The country’s most prominent business association (ANDI) has officially requested the government to rethink its new tax rates, claiming that it has placed an unbearable strain on the country’s 3,500 biggest companies and hindered private sector competitiveness.

A path forward

With president Juan Manuel Santos’ approval rating at 22% and three years left on his final term in office, the political situation is now ripe for the Colombian government to initiate a genuine discussion on economic reform that is centered on a transformation to develop strategic industries. The Colombian economy is too dependent on the international demand for commodities and has little advanced industry.

The national conversation on an economic transformation should be based on creating export-oriented, high-value-added industries that rely on skilled human capital. The office of the President should take on a corporative governance model and provide incentives to local governments by initiating transparent public-private partnerships focused on improving the country’s infrastructure, specifically inter-city highways and urban transportation grids.

Moreover, if Colombia is to become a regional leader in high-tech value-added industries, it needs a well-trained work force. As of February 2015, Colombian schools were ranked the 4th worst globally in mathematics and the 6th worst in science.

Finally, the national government can ease regulations for renewable energy projects and court international companies in this burgeoning sector. In 2014, the government issued a decree introducing a modest tax subsidy for companies investing in renewable energy sources. Although the established tax subsidies are helpful, they alone are not enough to spur local start-up renewable energy companies.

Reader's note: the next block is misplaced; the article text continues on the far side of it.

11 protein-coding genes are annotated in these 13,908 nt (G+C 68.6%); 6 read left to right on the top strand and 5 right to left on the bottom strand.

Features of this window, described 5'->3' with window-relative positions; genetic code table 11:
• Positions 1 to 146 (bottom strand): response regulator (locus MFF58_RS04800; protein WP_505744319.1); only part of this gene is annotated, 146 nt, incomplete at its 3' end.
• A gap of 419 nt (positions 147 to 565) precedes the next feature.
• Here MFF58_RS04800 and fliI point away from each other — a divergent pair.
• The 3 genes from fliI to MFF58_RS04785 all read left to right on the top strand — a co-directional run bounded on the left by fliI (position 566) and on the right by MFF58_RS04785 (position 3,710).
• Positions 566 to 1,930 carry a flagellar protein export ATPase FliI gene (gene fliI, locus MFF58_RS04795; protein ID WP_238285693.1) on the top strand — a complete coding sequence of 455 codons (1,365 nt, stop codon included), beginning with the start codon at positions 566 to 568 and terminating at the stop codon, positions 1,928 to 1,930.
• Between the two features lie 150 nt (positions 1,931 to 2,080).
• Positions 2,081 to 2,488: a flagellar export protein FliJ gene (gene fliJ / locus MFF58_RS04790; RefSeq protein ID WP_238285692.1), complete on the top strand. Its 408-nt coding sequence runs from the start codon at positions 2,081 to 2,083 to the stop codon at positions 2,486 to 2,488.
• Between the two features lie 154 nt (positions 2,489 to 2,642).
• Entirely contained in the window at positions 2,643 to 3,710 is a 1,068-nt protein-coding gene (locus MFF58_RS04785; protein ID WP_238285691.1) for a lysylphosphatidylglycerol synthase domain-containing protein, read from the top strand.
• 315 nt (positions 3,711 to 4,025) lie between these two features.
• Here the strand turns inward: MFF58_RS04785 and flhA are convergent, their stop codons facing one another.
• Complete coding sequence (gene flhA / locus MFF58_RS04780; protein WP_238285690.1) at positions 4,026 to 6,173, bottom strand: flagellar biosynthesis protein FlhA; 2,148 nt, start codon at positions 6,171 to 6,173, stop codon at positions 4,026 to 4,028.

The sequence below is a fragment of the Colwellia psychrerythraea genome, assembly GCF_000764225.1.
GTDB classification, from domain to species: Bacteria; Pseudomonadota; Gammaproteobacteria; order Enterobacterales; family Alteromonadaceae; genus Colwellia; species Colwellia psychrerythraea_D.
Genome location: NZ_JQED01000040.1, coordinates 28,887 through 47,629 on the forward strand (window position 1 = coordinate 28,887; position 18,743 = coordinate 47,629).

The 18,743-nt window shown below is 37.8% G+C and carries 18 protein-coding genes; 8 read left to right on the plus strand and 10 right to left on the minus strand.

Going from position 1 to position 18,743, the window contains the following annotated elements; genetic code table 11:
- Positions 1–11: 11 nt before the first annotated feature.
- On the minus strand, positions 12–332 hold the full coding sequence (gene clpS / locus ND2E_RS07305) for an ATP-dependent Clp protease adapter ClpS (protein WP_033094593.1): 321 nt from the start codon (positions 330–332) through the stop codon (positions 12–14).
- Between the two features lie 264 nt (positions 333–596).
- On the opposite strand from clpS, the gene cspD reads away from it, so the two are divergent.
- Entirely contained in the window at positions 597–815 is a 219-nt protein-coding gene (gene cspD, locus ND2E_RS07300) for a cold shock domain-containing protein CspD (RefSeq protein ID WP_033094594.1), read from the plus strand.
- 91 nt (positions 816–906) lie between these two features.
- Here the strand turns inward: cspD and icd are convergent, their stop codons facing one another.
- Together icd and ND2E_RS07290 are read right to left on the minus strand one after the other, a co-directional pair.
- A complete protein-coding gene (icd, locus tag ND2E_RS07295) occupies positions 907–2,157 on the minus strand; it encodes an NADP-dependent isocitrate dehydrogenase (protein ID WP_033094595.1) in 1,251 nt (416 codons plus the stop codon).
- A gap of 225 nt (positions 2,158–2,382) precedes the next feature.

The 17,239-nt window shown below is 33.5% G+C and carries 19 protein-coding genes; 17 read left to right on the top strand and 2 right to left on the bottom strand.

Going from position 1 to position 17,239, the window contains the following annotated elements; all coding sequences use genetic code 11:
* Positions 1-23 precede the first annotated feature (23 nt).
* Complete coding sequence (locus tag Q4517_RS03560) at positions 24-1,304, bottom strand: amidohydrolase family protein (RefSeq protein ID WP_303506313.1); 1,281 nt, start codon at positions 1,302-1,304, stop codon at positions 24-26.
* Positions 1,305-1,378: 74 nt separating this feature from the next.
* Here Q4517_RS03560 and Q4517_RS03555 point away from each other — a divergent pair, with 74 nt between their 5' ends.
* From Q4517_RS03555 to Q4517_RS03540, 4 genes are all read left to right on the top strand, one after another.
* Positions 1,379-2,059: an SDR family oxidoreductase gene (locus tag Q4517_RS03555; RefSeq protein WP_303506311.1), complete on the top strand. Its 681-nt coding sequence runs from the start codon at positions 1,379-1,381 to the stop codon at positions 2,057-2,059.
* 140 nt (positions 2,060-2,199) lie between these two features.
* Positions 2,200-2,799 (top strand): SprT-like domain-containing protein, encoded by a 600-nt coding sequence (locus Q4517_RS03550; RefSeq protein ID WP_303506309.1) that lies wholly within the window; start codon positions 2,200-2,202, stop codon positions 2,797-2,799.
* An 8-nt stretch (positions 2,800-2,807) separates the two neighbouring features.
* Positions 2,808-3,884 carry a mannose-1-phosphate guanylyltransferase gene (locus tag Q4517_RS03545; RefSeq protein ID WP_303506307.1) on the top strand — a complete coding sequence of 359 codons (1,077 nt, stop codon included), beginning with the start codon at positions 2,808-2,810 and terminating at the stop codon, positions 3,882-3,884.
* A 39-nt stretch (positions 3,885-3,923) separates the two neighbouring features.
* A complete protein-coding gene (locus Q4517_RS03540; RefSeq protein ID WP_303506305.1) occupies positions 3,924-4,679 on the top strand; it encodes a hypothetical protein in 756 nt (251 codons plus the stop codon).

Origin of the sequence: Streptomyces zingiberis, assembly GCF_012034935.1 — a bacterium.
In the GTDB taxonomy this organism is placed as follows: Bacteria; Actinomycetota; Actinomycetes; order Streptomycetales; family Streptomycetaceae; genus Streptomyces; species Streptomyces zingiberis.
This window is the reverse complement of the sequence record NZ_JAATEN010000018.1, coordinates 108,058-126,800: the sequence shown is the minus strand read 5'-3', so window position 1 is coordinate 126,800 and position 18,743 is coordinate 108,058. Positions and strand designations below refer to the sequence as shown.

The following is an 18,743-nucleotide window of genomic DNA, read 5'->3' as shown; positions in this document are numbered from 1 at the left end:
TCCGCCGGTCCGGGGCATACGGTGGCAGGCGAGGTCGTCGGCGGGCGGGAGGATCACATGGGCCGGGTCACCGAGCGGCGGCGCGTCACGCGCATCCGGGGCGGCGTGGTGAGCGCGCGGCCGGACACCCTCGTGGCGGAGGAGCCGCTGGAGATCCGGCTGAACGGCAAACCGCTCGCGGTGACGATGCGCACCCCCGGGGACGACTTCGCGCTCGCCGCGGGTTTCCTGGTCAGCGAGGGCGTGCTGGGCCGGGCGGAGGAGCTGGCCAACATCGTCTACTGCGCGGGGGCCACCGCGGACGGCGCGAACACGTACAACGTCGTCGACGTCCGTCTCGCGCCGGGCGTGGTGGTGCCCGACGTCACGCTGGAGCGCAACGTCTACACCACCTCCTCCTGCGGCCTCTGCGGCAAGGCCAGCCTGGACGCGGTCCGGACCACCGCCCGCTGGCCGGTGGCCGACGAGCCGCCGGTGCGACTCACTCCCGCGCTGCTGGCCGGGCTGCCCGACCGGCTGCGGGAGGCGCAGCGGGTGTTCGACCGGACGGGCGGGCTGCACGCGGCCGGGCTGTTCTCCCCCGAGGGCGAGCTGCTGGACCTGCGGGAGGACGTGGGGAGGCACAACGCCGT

The government needs to support local renewable energy companies by subsidizing their sales to make sure they meet an established profit margin during the company’s nascent years. Without a more aggressive form of subsidy, renewable energies will not be able to compete with traditional energy suppliers.

The institution with the capacity to take on the proposed initiatives and modernize the country’s economy already exists. The central government’s national development plan (plan nacional de desarrollo) is a three-year partnership between the local and central government as well as the private sector.

Unfortunately, the central government budget figures for 2016 demonstrate that the central government will not meet its funding benchmark for the mentioned development plan. It is necessary that the central government doubles down on its funding commitment and not only meet the proposed benchmark but increase its investment in this institution.

Colombia does not have an easy path forward, considering external market conditions will not improve in the short term. But the governing administration of Juan Manuel Santos has little else to lose – what better time to rethink Colombia’s productive capacity and initiate a broad inter-sector economic transformation.

Categories: Economics, Latin America

About Author

Daniel Lemaitre

Daniel is a GRI Senior Analyst. He has worked in policy research centered on the political economy of the Andean region in the public, NGO, and private sectors. Daniel holds an MSc in Comparative Political Economy from the London School of Economics, concentrating on Latin American markets.